How to Sleep Better by Adjusting Your Temperature | 888-331-8871 | Amigo Energy

How to Sleep Better by Adjusting Your Temperature

If you’re one of the lucky ones who gets enough quality sleep every night, you probably aren’t scouring the Internet for the best temperatures for sleeping—or, likewise, finding your way to this blog post. Let’s face it, good sleep is hard to come by, which is why we’ve put together this post highlighting some ways you can adjust your room and body temperatures to enjoy better sleep.

Find the Right Temp for You

If you’re like most folks, it probably makes intuitive sense that room temperature affects your sleep. But which temperature is best for sleeping? Well, health experts generally say that setting your thermostat to 65 degrees is optimal. Don’t get too wrapped up in the exact number, however, because up to 72 degrees falls within the recommended range. Sound a little chilly for your taste? Try thinking “of a bedroom as a cave: It should be cool, quiet, and dark,” like in Neanderthal times. Cool temps and dark rooms help your body relax.

  • Set your thermostat somewhere between 65° and 69°
  • Keep your room dark like a cave

Help Your Body Play It Cool

As it would turn out, your body naturally cools when you sleep. Most people, in fact, hit a low temperature of around 96 degrees at about 5 in the morning and then slowly heat up as they wake up. Keeping your bedroom temperature in the mid to high 60s helps your body get to a lower temperature that happens to be perfect for better sleep.

You may be thinking, that’s great, but I sleep too hot no matter what. Well, lowering the ambient temperature isn’t the only way to stay cool and comfortable. To aid your quest for the perfect night’s sleep, there are at least three other variables that you can tweak to improve your chances: sleep gear, airflow, and physical activity.

  • Adapt your sleepwear, airflow, and physical activity

1. Try on some sleep gear for the hot blooded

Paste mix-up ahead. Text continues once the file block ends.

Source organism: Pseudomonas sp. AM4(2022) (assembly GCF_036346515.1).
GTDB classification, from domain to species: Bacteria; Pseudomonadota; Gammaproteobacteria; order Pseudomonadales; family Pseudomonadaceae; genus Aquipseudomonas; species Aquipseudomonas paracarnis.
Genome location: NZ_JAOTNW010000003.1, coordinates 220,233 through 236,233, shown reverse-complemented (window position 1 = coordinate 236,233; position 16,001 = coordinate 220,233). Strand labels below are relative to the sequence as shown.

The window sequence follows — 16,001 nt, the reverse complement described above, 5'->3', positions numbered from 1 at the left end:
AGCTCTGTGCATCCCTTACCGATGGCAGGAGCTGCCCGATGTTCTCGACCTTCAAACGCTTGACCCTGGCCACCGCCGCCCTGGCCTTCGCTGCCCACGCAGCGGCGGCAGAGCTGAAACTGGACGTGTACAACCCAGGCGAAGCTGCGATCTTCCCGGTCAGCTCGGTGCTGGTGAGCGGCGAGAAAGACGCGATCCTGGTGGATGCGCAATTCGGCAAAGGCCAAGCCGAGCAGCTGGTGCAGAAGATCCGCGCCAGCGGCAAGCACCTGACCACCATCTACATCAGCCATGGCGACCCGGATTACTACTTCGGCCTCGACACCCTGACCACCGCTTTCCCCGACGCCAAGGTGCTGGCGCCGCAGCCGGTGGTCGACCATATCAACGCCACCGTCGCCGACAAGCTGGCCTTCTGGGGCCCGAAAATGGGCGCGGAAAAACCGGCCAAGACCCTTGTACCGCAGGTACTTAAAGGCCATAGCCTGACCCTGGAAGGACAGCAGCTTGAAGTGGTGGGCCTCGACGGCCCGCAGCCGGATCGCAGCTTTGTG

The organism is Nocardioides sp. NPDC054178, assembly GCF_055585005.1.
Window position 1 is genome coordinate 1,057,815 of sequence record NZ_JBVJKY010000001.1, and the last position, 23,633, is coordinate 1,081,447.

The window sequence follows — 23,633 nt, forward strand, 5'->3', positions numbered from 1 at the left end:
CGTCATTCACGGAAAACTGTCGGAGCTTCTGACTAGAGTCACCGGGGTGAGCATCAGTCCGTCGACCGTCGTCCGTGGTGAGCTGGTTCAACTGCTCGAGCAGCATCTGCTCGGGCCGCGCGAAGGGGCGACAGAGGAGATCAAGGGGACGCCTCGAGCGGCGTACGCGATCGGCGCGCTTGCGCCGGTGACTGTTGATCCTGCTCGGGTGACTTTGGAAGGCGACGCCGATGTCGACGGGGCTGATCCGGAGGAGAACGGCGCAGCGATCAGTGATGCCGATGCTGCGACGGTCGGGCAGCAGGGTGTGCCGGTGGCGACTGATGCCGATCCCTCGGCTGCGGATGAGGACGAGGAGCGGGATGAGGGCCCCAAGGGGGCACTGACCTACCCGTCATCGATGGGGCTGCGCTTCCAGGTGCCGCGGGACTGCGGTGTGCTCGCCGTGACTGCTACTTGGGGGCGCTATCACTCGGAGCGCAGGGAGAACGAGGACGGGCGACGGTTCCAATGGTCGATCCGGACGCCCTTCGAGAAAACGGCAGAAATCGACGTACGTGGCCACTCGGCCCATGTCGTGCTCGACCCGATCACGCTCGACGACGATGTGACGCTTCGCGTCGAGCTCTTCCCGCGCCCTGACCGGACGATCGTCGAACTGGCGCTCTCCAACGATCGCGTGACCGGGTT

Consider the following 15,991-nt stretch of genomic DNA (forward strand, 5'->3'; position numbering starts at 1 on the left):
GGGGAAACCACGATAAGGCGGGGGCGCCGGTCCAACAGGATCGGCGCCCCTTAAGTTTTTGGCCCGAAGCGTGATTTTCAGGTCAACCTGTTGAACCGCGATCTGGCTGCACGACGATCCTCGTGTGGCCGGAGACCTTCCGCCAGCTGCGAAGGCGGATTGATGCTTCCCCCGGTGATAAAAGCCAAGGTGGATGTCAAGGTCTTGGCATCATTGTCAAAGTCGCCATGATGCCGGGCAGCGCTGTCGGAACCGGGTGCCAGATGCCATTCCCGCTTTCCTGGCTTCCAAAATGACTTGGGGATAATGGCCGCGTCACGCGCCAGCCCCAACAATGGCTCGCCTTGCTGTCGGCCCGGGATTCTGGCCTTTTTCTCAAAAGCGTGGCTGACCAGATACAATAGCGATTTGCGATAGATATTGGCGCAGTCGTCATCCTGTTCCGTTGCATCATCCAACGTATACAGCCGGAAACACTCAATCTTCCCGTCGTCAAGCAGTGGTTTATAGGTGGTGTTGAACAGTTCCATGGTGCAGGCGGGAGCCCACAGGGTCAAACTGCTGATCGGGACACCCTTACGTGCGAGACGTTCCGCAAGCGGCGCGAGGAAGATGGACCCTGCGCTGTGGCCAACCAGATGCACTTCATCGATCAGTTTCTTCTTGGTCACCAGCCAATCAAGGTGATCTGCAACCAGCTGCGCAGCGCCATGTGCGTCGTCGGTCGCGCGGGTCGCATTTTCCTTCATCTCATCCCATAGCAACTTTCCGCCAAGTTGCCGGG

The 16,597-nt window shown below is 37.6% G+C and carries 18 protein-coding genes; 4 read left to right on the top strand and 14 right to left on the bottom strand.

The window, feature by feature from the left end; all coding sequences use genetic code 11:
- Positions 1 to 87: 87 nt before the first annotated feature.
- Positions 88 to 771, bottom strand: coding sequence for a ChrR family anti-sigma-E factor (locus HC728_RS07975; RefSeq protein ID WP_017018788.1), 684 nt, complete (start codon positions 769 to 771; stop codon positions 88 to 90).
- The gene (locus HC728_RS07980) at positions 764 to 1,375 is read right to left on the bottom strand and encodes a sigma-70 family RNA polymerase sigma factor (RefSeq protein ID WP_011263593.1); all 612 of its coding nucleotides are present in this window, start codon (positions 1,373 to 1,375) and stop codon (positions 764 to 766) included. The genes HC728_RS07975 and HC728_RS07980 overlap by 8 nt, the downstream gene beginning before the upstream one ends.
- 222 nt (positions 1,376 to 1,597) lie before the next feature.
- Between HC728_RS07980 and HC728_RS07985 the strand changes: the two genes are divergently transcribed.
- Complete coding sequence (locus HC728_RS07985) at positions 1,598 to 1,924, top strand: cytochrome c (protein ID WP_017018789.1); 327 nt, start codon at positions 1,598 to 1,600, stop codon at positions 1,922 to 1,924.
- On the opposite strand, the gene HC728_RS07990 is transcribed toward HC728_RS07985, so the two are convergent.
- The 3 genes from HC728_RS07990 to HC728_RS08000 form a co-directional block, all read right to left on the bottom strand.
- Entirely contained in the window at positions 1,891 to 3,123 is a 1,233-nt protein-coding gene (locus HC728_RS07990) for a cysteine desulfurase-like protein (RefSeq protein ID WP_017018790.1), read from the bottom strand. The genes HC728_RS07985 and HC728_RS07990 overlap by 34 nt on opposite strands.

First and foremost, keep your sheets light and your blankets sparse. The more you trap your body heat, the more difficult it’ll be to cool your body down and relax. Likewise, mattresses that hold heat, such as memory foam, can be problematic for optimal sleep.

There’s also several routes you can go when it comes to sleepwear. Much like bedding, you’ll want to keep things light by using breathable fabrics or wearing less clothes. If sleeping in your undies or light clothing is too chilly, try wearing socks to feel a little toastier while still allowing your limbs to breathe.

  • Use light, breathable sheets and pajamas
  • Wear socks if you’re feeling too chilly

2. Feel the airflow

Airflow can help, too, especially during warmer spring and autumn nights. (Unfortunately, summer months may require the heavy use of your air-conditioning unit.) Specifically, don’t be afraid to crack your windows to get some cross ventilation going, or fire up the ceiling fan to cool things down a touch.

  • Crack your windows during the spring and fall
  • Crank your ceiling fan for increased air flow

3. Don’t get physical before bedtime

If all else fails, you might consider taking a warm (i.e. not hot) bath before bedtime. Why? As you dry off afterward your skin naturally cools. Similarly, if you exercise in the evening, your physical activity might be making it harder for you to cool down naturally. If this is the case, try switching your workout routine to the morning time when your body is naturally trying to warm up for the day.

  • Take a warm bath before bed
  • Exercise in the morning instead of the evening

Go to Couples Sleep Therapy

Okay, that’s a ton of simple hacks that you can personally control. But what if you and your partner disagree about the best temperature for sleeping? Well, there are a couple of quick fixes that may help even the direst of situations. Start with bed position—move the partner that sleeps cool away from the window or air vent, or next to the heat vent, whichever works best.

Next, consider how you place your covers—maybe one of you could stand to benefit from having an extra blanket or using a dual-control electric blanket. (You don’t have to share everything, just saying.) If all else fails, think about sleeping apart. Yes, we know it’s taboo, but a lot of happy couples are coming around to the idea.

  • Move your bed near heating/cooling vents
  • Buy a dual-control electric blanket
  • Try sleeping in separate rooms

With a little bit of planning, you can cool off and sleep better. For information on how to save energy while cooling down at night, read more on Powerline.